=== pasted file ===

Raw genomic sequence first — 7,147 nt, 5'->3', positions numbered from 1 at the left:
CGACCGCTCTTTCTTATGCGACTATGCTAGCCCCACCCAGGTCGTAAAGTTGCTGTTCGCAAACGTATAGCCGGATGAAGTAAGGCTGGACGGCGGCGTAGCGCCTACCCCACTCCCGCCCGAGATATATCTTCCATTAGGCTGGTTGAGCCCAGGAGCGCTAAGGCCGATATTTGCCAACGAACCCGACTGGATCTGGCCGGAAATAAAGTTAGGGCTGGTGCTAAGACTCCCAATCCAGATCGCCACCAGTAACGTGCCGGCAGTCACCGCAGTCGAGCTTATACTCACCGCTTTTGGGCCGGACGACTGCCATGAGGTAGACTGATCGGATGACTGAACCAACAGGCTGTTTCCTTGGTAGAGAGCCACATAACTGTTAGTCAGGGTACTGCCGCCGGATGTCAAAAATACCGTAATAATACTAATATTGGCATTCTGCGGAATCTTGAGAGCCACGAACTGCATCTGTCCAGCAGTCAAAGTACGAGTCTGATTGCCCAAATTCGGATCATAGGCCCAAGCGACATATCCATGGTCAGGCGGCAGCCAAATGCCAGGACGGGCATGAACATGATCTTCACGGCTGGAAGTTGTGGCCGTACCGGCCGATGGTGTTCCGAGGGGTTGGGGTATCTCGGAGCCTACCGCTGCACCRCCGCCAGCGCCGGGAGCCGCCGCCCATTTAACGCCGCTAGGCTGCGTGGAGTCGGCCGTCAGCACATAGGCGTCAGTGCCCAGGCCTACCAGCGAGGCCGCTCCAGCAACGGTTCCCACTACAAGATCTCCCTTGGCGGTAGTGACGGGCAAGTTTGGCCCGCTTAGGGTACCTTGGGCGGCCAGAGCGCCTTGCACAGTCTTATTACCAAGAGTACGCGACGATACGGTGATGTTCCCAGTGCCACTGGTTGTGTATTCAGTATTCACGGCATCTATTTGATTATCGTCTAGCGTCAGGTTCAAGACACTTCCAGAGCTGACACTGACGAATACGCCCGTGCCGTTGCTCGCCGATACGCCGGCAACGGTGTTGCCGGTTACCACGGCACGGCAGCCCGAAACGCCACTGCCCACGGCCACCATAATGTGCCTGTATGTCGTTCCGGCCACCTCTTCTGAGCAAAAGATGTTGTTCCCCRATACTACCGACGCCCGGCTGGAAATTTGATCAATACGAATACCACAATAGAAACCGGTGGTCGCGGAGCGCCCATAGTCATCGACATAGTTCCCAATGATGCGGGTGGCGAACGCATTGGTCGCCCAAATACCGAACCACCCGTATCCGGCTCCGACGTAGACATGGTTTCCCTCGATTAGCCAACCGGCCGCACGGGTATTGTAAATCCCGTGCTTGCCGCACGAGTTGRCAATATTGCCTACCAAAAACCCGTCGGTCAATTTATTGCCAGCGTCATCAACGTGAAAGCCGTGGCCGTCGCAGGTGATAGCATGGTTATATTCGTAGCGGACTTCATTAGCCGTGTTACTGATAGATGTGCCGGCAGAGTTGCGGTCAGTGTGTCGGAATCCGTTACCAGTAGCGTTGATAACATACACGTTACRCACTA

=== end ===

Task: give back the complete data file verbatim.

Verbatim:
Raw genomic sequence first — 7,147 nt, 5'->3', positions numbered from 1 at the left:
CGACCGCTCTTTCTTATGCGACTATGCTAGCCCCACCCAGGTCGTAAAGTTGCTGTTCGCAAACGTATAGCCGGATGAAGTAAGGCTGGACGGCGGCGTAGCGCCTACCCCACTCCCGCCCGAGATATATCTTCCATTAGGCTGGTTGAGCCCAGGAGCGCTAAGGCCGATATTTGCCAACGAACCCGACTGGATCTGGCCGGAAATAAAGTTAGGGCTGGTGCTAAGACTCCCAATCCAGATCGCCACCAGTAACGTGCCGGCAGTCACCGCAGTCGAGCTTATACTCACCGCTTTTGGGCCGGACGACTGCCATGAGGTAGACTGATCGGATGACTGAACCAACAGGCTGTTTCCTTGGTAGAGAGCCACATAACTGTTAGTCAGGGTACTGCCGCCGGATGTCAAAAATACCGTAATAATACTAATATTGGCATTCTGCGGAATCTTGAGAGCCACGAACTGCATCTGTCCAGCAGTCAAAGTACGAGTCTGATTGCCCAAATTCGGATCATAGGCCCAAGCGACATATCCATGGTCAGGCGGCAGCCAAATGCCAGGACGGGCATGAACATGATCTTCACGGCTGGAAGTTGTGGCCGTACCGGCCGATGGTGTTCCGAGGGGTTGGGGTATCTCGGAGCCTACCGCTGCACCRCCGCCAGCGCCGGGAGCCGCCGCCCATTTAACGCCGCTAGGCTGCGTGGAGTCGGCCGTCAGCACATAGGCGTCAGTGCCCAGGCCTACCAGCGAGGCCGCTCCAGCAACGGTTCCCACTACAAGATCTCCCTTGGCGGTAGTGACGGGCAAGTTTGGCCCGCTTAGGGTACCTTGGGCGGCCAGAGCGCCTTGCACAGTCTTATTACCAAGAGTACGCGACGATACGGTGATGTTCCCAGTGCCACTGGTTGTGTATTCAGTATTCACGGCATCTATTTGATTATCGTCTAGCGTCAGGTTCAAGACACTTCCAGAGCTGACACTGACGAATACGCCCGTGCCGTTGCTCGCCGATACGCCGGCAACGGTGTTGCCGGTTACCACGGCACGGCAGCCCGAAACGCCACTGCCCACGGCCACCATAATGTGCCTGTATGTCGTTCCGGCCACCTCTTCTGAGCAAAAGATGTTGTTCCCCRATACTACCGACGCCCGGCTGGAAATTTGATCAATACGAATACCACAATAGAAACCGGTGGTCGCGGAGCGCCCATAGTCATCGACATAGTTCCCAATGATGCGGGTGGCGAACGCATTGGTCGCCCAAATACCGAACCACCCGTATCCGGCTCCGACGTAGACATGGTTTCCCTCGATTAGCCAACCGGCCGCACGGGTATTGTAAATCCCGTGCTTGCCGCACGAGTTGRCAATATTGCCTACCAAAAACCCGTCGGTCAATTTATTGCCAGCGTCATCAACGTGAAAGCCGTGGCCGTCGCAGGTGATAGCATGGTTATATTCGTAGCGGACTTCATTAGCCGTGTTACTGATAGATGTGCCGGCAGAGTTGCGGTCAGTGTGTCGGAATCCGTTACCAGTAGCGTTGATAACATACACGTTACRCACTA